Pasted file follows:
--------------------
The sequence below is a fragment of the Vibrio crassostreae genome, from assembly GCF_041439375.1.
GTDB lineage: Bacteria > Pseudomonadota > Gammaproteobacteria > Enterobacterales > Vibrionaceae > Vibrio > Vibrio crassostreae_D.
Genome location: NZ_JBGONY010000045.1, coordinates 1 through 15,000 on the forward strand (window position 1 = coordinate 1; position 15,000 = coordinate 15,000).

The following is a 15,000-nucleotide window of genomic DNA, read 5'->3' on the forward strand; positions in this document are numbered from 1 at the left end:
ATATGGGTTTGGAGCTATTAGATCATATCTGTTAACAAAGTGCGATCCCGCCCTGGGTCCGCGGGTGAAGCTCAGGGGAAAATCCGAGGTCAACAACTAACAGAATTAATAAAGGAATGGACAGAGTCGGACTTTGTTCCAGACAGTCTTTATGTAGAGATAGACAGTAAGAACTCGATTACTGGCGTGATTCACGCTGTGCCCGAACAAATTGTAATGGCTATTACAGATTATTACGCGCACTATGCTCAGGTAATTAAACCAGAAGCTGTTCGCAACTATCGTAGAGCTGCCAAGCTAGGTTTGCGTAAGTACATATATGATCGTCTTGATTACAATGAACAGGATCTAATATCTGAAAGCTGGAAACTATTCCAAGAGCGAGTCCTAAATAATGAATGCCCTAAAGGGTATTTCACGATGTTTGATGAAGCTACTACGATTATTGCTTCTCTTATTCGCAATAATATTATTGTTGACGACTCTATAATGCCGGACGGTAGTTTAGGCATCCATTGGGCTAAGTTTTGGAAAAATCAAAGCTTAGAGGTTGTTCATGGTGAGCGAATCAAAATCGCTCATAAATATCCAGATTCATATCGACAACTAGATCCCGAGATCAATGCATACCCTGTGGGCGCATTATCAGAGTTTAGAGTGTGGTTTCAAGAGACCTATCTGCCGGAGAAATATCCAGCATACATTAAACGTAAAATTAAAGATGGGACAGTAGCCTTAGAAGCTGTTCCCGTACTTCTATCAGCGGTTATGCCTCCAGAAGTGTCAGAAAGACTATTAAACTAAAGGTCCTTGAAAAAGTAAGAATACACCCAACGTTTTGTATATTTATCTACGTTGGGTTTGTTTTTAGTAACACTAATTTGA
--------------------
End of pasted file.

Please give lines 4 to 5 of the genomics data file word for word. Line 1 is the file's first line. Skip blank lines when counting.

The following is a 15,000-nucleotide window of genomic DNA, read 5'->3' on the forward strand; positions in this document are numbered from 1 at the left end:
ATATGGGTTTGGAGCTATTAGATCATATCTGTTAACAAAGTGCGATCCCGCCCTGGGTCCGCGGGTGAAGCTCAGGGGAAAATCCGAGGTCAACAACTAACAGAATTAATAAAGGAATGGACAGAGTCGGACTTTGTTCCAGACAGTCTTTATGTAGAGATAGACAGTAAGAACTCGATTACTGGCGTGATTCACGCTGTGCCCGAACAAATTGTAATGGCTATTACAGATTATTACGCGCACTATGCTCAGGTAATTAAACCAGAAGCTGTTCGCAACTATCGTAGAGCTGCCAAGCTAGGTTTGCGTAAGTACATATATGATCGTCTTGATTACAATGAACAGGATCTAATATCTGAAAGCTGGAAACTATTCCAAGAGCGAGTCCTAAATAATGAATGCCCTAAAGGGTATTTCACGATGTTTGATGAAGCTACTACGATTATTGCTTCTCTTATTCGCAATAATATTATTGTTGACGACTCTATAATGCCGGACGGTAGTTTAGGCATCCATTGGGCTAAGTTTTGGAAAAATCAAAGCTTAGAGGTTGTTCATGGTGAGCGAATCAAAATCGCTCATAAATATCCAGATTCATATCGACAACTAGATCCCGAGATCAATGCATACCCTGTGGGCGCATTATCAGAGTTTAGAGTGTGGTTTCAAGAGACCTATCTGCCGGAGAAATATCCAGCATACATTAAACGTAAAATTAAAGATGGGACAGTAGCCTTAGAAGCTGTTCCCGTACTTCTATCAGCGGTTATGCCTCCAGAAGTGTCAGAAAGACTATTAAACTAAAGGTCCTTGAAAAAGTAAGAATACACCCAACGTTTTGTATATTTATCTACGTTGGGTTTGTTTTTAGTAACACTAATTTGA